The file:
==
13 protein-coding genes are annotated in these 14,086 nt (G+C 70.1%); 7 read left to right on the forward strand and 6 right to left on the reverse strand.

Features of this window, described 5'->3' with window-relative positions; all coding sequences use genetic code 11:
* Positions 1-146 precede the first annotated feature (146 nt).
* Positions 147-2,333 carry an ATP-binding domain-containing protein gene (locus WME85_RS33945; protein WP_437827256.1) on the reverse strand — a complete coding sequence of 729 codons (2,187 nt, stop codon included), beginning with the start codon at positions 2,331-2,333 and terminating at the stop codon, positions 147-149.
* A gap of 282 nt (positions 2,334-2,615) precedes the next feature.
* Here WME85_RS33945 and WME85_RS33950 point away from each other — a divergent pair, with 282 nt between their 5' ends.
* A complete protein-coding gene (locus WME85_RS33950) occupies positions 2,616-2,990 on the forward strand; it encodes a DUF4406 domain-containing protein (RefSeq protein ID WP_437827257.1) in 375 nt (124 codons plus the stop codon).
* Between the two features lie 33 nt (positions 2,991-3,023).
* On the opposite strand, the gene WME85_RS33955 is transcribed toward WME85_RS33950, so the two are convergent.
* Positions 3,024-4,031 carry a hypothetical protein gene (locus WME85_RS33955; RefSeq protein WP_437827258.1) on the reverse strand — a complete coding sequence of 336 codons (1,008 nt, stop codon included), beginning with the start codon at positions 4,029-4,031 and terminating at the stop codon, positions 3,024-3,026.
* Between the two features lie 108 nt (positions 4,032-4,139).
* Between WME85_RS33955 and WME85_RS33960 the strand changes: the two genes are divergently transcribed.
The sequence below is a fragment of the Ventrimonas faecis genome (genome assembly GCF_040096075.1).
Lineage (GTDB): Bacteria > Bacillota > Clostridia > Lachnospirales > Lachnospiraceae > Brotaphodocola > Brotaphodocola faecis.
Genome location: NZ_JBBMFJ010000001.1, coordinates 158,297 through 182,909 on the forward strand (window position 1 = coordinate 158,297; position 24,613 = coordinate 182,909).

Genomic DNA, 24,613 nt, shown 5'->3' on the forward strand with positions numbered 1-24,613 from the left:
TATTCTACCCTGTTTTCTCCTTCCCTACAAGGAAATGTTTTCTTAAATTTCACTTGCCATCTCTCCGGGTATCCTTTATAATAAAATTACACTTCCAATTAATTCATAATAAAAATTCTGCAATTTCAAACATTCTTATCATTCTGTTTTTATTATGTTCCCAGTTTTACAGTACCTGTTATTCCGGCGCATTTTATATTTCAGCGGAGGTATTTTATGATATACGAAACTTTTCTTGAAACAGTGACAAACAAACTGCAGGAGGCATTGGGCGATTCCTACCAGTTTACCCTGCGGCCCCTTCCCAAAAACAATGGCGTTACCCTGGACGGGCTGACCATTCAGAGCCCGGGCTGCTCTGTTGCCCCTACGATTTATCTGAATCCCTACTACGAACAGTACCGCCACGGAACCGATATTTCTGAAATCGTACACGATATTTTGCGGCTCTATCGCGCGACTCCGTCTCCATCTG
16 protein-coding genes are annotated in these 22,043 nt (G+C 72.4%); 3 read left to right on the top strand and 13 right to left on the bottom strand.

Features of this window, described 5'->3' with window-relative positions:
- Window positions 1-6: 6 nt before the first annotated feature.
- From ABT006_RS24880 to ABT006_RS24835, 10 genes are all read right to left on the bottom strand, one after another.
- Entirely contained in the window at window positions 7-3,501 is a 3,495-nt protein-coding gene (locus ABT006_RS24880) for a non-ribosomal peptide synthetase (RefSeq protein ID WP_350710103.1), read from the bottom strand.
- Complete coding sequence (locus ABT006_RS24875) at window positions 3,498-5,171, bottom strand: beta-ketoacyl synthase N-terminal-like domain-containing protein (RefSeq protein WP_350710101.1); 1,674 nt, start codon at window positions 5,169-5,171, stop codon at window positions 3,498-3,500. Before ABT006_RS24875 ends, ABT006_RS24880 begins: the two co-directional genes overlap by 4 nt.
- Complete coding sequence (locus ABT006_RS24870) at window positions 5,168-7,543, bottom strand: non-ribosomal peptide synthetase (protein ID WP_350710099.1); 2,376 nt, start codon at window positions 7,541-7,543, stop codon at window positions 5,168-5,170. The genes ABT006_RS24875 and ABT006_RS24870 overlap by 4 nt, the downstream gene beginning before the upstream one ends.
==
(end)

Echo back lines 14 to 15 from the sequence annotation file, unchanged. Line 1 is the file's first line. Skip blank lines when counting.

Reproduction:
Lineage (GTDB): Bacteria > Bacillota > Clostridia > Lachnospirales > Lachnospiraceae > Brotaphodocola > Brotaphodocola faecis.
Genome location: NZ_JBBMFJ010000001.1, coordinates 158,297 through 182,909 on the forward strand (window position 1 = coordinate 158,297; position 24,613 = coordinate 182,909).